While an investigator is not required to inform the employer of an investigation, they do, in many instances, give the employer notice that such an investigation is imminent. With or without such notification, “[t]he investigator has sufficient latitude to initiate unannounced investigations in many cases in order to directly observe normal business operations and develop factual information accordingly.” An investigator may also visit an employer to provide information about the application of, and compliance with, labor laws administered by the WHD.
Investigators do not typically disclose the reason for the investigation, and all complaints remain confidential. The investigation itself may consist of several different steps, including:
- Examining records to determine which regulations apply;
- Examining time cards or payroll records;
- Conducting private interviews with employees; and
- Meeting with the employer to go over any alleged violations of the law, discuss the results of the investigation and review steps required for compliance, if any.
If, after the investigative process is complete, the WHD finds that wages are owed, it may supervise the repayment, enter into a settlement agreement, or initiate litigation. The independence WHD investigators are given to independently and informally investigate claims of a legal violation is something that could be equally beneficial in the investigation of an EEO charge. The standard questionnaire used by the EEOC provides helpful information, but only after an employer is often required to spend significant time providing relevant documents and developing a formal position statement. While this use of resources may certainly be necessary in meritorious cases, allowing preliminary, investigative conversations directly with the parties involved may help weed through and quickly dispose of charges that can be easily resolved.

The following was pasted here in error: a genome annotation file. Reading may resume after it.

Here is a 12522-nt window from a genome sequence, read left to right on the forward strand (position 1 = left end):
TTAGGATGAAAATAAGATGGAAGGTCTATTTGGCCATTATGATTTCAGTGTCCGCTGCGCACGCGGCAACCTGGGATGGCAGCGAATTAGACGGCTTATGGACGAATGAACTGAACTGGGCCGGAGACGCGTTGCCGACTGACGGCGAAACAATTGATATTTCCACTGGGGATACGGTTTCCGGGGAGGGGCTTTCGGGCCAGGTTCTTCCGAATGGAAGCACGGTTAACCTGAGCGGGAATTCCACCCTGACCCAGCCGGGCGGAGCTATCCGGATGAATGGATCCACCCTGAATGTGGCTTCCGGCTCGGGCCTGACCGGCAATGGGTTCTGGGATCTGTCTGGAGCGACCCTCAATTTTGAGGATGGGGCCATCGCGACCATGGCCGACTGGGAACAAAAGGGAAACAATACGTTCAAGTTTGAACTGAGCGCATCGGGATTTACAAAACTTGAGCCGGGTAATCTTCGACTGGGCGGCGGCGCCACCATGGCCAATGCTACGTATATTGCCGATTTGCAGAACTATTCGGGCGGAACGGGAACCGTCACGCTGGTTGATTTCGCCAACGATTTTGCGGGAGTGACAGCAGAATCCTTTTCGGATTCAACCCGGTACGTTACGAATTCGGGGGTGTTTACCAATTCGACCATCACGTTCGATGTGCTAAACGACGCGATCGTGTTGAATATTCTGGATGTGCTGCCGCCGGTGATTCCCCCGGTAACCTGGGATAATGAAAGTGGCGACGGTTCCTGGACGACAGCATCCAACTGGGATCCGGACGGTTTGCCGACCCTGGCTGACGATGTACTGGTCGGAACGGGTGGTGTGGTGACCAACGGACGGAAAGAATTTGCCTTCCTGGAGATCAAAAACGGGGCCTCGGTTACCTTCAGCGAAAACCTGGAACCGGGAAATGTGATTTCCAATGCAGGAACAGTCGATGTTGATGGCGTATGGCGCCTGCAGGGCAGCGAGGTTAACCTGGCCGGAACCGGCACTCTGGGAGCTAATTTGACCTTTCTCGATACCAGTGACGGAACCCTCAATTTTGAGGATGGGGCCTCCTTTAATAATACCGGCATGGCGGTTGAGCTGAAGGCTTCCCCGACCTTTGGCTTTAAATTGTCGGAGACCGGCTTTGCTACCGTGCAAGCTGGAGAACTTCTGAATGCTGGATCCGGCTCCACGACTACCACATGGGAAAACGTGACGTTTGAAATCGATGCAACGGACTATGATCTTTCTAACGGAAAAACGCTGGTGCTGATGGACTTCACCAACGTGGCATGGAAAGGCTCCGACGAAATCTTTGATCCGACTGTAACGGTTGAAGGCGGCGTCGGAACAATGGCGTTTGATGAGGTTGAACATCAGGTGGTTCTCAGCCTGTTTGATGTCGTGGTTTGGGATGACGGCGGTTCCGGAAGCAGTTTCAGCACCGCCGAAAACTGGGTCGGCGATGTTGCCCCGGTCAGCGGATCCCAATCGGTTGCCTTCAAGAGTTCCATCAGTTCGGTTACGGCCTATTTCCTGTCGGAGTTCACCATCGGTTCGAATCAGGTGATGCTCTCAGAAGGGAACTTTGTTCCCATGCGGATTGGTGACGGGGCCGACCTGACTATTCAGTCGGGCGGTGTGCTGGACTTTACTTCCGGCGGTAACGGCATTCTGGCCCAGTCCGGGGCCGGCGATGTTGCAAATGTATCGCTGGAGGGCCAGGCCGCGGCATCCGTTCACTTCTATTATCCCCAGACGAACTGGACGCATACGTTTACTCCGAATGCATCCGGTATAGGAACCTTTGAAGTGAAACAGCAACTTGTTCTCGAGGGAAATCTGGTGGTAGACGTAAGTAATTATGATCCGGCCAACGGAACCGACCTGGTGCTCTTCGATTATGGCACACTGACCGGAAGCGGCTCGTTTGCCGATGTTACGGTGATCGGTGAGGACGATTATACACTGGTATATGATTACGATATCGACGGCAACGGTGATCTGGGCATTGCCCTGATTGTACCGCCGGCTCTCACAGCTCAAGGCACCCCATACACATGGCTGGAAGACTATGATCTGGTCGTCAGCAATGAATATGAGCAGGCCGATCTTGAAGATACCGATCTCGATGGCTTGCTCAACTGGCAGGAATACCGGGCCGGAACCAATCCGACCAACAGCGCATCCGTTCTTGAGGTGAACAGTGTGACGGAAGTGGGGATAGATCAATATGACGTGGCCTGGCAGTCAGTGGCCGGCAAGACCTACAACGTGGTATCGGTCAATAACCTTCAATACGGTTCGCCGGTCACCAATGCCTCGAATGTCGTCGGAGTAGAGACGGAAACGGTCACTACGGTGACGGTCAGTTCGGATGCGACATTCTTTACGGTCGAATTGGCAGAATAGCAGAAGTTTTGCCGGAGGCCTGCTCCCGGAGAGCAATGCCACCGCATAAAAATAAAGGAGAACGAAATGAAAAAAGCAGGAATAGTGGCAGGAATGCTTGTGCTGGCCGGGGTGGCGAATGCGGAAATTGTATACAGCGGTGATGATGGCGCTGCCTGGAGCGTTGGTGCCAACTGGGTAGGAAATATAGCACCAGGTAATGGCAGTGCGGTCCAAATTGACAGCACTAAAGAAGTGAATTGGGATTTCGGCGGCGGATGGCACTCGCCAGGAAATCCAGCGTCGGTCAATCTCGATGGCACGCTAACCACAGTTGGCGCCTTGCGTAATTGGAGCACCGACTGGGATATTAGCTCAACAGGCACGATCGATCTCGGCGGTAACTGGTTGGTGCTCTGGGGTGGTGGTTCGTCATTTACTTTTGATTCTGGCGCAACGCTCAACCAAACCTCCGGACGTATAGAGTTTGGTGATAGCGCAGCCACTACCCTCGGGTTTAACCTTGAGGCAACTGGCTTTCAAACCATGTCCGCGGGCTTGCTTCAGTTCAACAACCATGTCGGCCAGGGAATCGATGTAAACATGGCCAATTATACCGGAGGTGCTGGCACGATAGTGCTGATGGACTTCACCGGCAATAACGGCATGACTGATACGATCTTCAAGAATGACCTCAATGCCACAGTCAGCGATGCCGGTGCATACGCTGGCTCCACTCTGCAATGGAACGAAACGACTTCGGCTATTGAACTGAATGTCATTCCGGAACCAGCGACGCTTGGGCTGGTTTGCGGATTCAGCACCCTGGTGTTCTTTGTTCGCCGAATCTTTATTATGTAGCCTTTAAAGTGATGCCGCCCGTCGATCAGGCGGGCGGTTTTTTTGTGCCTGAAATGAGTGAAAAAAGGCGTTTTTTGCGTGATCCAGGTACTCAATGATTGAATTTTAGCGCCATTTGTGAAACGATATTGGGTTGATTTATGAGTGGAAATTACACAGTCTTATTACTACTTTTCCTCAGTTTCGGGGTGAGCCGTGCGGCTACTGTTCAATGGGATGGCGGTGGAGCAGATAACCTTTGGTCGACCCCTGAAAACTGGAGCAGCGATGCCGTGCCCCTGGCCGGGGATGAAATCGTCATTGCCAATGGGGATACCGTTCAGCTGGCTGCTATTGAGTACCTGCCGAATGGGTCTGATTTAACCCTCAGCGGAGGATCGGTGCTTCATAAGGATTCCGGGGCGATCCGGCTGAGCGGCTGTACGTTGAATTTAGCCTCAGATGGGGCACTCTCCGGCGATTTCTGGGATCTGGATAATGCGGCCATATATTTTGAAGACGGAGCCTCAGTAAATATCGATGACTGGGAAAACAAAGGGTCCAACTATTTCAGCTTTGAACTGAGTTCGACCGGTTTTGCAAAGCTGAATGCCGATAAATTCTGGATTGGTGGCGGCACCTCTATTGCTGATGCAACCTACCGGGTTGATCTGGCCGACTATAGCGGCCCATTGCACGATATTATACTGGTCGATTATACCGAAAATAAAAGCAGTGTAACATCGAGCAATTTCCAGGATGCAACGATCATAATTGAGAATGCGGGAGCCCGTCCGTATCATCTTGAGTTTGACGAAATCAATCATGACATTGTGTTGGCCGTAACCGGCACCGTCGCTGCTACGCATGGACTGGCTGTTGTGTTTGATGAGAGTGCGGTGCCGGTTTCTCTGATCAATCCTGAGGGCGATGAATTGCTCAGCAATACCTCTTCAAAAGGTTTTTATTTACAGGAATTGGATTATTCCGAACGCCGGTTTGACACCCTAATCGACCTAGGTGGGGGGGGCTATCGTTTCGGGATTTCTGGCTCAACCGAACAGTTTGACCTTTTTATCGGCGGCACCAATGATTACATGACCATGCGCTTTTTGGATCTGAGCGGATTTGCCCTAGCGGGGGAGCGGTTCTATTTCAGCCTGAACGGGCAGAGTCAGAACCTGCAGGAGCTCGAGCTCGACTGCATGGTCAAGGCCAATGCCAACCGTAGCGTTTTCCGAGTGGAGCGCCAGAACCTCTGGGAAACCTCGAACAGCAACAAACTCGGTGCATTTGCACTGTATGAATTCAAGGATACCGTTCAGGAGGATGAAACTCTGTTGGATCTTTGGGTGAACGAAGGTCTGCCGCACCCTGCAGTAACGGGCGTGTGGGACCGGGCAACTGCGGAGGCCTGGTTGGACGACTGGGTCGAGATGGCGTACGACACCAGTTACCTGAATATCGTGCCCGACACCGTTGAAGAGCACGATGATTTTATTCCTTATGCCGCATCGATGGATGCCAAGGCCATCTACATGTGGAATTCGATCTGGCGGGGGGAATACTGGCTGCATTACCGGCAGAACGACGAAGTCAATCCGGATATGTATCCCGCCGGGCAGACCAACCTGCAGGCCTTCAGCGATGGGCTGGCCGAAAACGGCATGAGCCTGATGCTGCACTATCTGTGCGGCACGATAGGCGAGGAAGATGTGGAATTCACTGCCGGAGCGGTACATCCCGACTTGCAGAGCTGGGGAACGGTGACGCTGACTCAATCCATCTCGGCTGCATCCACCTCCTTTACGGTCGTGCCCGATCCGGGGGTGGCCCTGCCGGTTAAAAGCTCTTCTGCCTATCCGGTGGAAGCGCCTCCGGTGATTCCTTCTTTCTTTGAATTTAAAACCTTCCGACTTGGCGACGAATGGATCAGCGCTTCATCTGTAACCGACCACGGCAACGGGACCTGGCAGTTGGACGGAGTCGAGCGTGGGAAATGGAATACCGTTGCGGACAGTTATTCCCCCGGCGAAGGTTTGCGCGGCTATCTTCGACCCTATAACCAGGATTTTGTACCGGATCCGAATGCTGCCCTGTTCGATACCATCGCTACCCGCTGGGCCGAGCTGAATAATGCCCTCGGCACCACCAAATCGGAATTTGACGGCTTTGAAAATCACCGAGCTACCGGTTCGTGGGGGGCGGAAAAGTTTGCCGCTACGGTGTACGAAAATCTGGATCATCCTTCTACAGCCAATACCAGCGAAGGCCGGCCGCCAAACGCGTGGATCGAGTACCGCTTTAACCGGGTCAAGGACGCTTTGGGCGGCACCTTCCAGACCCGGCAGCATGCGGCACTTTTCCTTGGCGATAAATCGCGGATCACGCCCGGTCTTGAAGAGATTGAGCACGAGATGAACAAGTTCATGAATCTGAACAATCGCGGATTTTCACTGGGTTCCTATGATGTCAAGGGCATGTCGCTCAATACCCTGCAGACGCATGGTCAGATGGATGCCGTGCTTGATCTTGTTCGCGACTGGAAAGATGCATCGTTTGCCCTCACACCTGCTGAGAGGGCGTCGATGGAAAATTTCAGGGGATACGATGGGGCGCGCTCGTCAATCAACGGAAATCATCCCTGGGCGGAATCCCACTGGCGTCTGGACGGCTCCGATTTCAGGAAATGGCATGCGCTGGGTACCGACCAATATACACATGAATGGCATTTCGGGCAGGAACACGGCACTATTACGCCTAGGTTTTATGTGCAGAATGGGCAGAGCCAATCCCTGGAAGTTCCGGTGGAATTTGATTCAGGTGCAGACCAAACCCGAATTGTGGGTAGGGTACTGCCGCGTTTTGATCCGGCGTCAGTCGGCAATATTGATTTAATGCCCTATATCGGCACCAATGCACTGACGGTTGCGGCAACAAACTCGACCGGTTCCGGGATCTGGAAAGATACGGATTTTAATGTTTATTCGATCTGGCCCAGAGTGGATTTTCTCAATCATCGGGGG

C. National Labor Relations Board
The National Labor Relations Board (“NLRB”) is responsible for “safeguard[ing] employees’ rights to organize and  determin[ing] whether to have unions as their bargaining representatives.” An employee or union may file a change with the NLRB alleging one of several unfair labor practices described in section 8 of the National Labor Relations Act. Board agents investigate the charge by gathering evidence or taking affidavits from parties and witnesses. Their findings are evaluated by the Regional Director. Novel or significant cases may then also be reviewed by the Division of Advice in Washington D.C. When the evidence is sufficient to support a charge, the parties often move into settlement discussions. If no settlement is reached, the agency issues a complaint.
Issuance of the complaint leads to a hearing before an NLRB Administrative Law Judge (unless a settlement is reached in the interim). The NLRB cannot assess penalties, but can seek make-whole remedies, such as reinstatement and backpay for discharged workers. Similarly, early discussions between the EEOC investigator and the decision makers might facilitate a speedy resolution.
D. Occupational Safety and Health Administration (OSHA)
The Occupational Safety and Health Administration (“OSHA”) was created to “assure safe and healthful working conditions for working men and women by setting and enforcing standards and by providing training, outreach, education and assistance.” The initial OSHA complaint form asks for basic information, such as: the employer’s name, site location, mailing address, the name of a management official, telephone number, type of business, and a description of the hazard, including its location, the number of employees potentially exposed or threatened, and whether the condition has been brought to the attention of the employer or another government agency.